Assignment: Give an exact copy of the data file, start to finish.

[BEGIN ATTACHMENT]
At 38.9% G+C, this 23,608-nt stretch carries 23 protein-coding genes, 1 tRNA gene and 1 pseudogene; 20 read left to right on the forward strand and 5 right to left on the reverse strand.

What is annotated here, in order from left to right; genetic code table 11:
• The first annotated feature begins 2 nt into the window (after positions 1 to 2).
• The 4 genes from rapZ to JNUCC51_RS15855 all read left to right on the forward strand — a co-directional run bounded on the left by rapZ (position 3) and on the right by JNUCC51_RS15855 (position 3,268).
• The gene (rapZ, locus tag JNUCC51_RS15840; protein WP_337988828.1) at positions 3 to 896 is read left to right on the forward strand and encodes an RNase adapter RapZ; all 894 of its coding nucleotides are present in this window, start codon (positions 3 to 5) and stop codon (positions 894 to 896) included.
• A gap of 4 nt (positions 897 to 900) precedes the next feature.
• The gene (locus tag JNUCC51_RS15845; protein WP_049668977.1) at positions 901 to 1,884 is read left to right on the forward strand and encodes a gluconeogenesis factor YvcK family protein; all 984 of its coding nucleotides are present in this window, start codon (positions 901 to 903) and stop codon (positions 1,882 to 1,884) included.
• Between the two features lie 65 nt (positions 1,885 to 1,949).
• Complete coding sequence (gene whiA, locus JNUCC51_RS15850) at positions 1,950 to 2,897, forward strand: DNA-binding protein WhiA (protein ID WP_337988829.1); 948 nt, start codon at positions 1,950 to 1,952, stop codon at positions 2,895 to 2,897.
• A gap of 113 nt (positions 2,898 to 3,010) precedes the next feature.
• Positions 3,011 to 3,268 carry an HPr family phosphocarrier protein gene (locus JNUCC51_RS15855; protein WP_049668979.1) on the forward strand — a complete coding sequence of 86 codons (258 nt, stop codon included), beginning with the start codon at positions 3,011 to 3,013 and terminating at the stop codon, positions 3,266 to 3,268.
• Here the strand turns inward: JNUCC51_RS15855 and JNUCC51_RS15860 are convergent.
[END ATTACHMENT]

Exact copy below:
At 38.9% G+C, this 23,608-nt stretch carries 23 protein-coding genes, 1 tRNA gene and 1 pseudogene; 20 read left to right on the forward strand and 5 right to left on the reverse strand.

What is annotated here, in order from left to right; genetic code table 11:
• The first annotated feature begins 2 nt into the window (after positions 1 to 2).
• The 4 genes from rapZ to JNUCC51_RS15855 all read left to right on the forward strand — a co-directional run bounded on the left by rapZ (position 3) and on the right by JNUCC51_RS15855 (position 3,268).
• The gene (rapZ, locus tag JNUCC51_RS15840; protein WP_337988828.1) at positions 3 to 896 is read left to right on the forward strand and encodes an RNase adapter RapZ; all 894 of its coding nucleotides are present in this window, start codon (positions 3 to 5) and stop codon (positions 894 to 896) included.
• A gap of 4 nt (positions 897 to 900) precedes the next feature.
• The gene (locus tag JNUCC51_RS15845; protein WP_049668977.1) at positions 901 to 1,884 is read left to right on the forward strand and encodes a gluconeogenesis factor YvcK family protein; all 984 of its coding nucleotides are present in this window, start codon (positions 901 to 903) and stop codon (positions 1,882 to 1,884) included.
• Between the two features lie 65 nt (positions 1,885 to 1,949).
• Complete coding sequence (gene whiA, locus JNUCC51_RS15850) at positions 1,950 to 2,897, forward strand: DNA-binding protein WhiA (protein ID WP_337988829.1); 948 nt, start codon at positions 1,950 to 1,952, stop codon at positions 2,895 to 2,897.
• A gap of 113 nt (positions 2,898 to 3,010) precedes the next feature.
• Positions 3,011 to 3,268 carry an HPr family phosphocarrier protein gene (locus JNUCC51_RS15855; protein WP_049668979.1) on the forward strand — a complete coding sequence of 86 codons (258 nt, stop codon included), beginning with the start codon at positions 3,011 to 3,013 and terminating at the stop codon, positions 3,266 to 3,268.
• Here the strand turns inward: JNUCC51_RS15855 and JNUCC51_RS15860 are convergent.